On the merits, there is no simpler or better-tested policy to provide economic stability to working and middle-class people. The existing EITC already lifts more families out of poverty than food stamps, housing subsidies, and unemployment insurance combined, because cash gives people the tools to solve their own problems.

The Working Families Tax Credit will help working people face the rising cost of living and housing, with a leg up out of poverty or a cushion of financial stability.

The Working Families Tax Credit is a simple and effective policy to provide meaningful economic relief to Americans today. It will:

  • Help working people face the rising cost of living and housing, with a leg up out of poverty or a cushion of financial stability.
  • Fight rising inequality that threatens our democracy.
  • Make taxes fairer, so the wealthiest pay their fair share.
  • Build on a high minimum wage, so workers earn enough to live.


Much more ambitious than a typical, incremental expansion of the EITC, this proposal pushes up the income ceiling to cover not only those in poverty but those living on the brink in the lower middle-class. It offers a much more generous credit than the traditional EITC, from which many recipients receive only a modest benefit.

Importantly, it expands the definition of work to include those who are giving back to society in other ways, even if they have zero income — family caregivers and full-time students. And it creates an option to receive the credit monthly, to keep people from falling into debt as the year goes on: a regular drumbeat of financial stability in people’s checking accounts. It is paid for by raising taxes only on income above $250,000.

Read more details about the policy at


A new poll looks at the popularity of a Working Families Tax Credit among likely 2020 Democratic primary voters. The idea of a tax break for working and middle class families funded by a tax increase on the wealthiest is immensely popular: 74% support (a striking 52% expressing strong support), with only 14% opposed.

Support remains very high after pro and con arguments (65% support, 15% opposed), and 63% of primary voters are more likely to support a candidate who backs this policy.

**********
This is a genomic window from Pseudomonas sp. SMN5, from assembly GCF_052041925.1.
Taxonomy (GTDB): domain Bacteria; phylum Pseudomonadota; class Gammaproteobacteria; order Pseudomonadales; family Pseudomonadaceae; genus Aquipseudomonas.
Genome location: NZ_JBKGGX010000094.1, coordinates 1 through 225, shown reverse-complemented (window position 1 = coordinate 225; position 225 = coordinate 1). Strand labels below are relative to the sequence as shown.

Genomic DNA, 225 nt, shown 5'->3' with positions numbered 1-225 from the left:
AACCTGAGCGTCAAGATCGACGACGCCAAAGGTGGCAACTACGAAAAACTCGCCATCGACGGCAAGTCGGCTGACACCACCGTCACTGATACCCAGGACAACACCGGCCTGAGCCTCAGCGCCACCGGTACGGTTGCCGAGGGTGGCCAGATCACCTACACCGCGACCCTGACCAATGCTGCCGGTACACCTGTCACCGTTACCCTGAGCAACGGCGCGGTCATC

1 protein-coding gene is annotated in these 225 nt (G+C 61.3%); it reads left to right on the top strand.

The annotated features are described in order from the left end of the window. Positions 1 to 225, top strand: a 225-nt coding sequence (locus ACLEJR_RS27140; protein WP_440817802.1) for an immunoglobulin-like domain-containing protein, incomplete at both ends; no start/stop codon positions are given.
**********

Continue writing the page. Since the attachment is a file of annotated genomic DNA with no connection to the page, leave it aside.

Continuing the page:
Previous polling shows that the idea is popular across the board, winning 69% support in national polling, with majority support from voters of all political parties. Less likely voters, who would be important turnout targets in 2018 and 2020, are nine points more enthusiastic than definite voters, giving them another reason to turn out on Election Day.

It has been reported that the Trump administration will push another round of tax cuts, perhaps as soon as this fall, seeking to make permanent the individual tax cuts that disproportionately benefit the wealthiest. Perhaps members of Congress looking to oppose those additional cuts and to reverse the previous tax cuts on the wealthy should make the case against cuts that offer an outsized benefit to those already thriving, and then pivot to a message that talks about real tax breaks for working and middle-class families through a Working Families Tax Credit.

The popularity of the Working Families Tax Credit creates a potential opportunity for 2020 as a bold new idea that excites voters seeking a progressive economic vision, alongside ideas like Fight for $15, debt-free college, and Medicare for All. The Working Families Tax Credit is an idea that should be considered as part of a comprehensive package of economic policies that will draw enthusiasm at the polling booth and relief for the pocketbooks of millions of Americans.

Robert Reich on expanding the EITC

Former Labor Secretary Robert Reich is quoted in The Wilderness podcast making the case for expanding the earned income tax credit:

“Undoubtedly, artificial intelligence and related technologies are wiping away many good jobs. They will wipe away many middle class jobs over the next 20 years. Some people will have the right education and be at the right place and have the right connections to ride the wave of technology into fabulous jobs, but we’re talking about a very small segment of the American population. So the question then becomes, what do we do to provide a foundation of economic security under the vast majority of Americans?

“Number one, you expand the earned income tax credit, which is a wage subsidy essentially. It’s already the largest anti-poverty program in the U.S. It can be and should be enlarged.”


Fast Company: Chris Hughes Got Lucky With Facebook, Now He Wants Everyone To Have A Shot

”Hughes proposes giving everyone earning less than $50,000 a year an extra $500 a month, provided they are working in some way. That includes not only people with jobs in the classic sense, but also freelancers and contractors on less stable incomes. It also includes people bringing up kids or looking after “dependents,” who are often excluded from poverty-reduction discussions, but who arguably do as much work as anyone. A family of four on $38,000 a year would, therefore, see their income bumped up to $50,000. About 90 million Americans in total would benefit.

“‘The guaranteed income would create a floor below which people could not fall, a reliable foundation for people to build on,’ Hughes writes. ‘It wouldn’t be enough money on its own for anyone to live on. It would be supplement income from other sources like formal labor, a job in the gig economy, informal work, or other government benefits.’”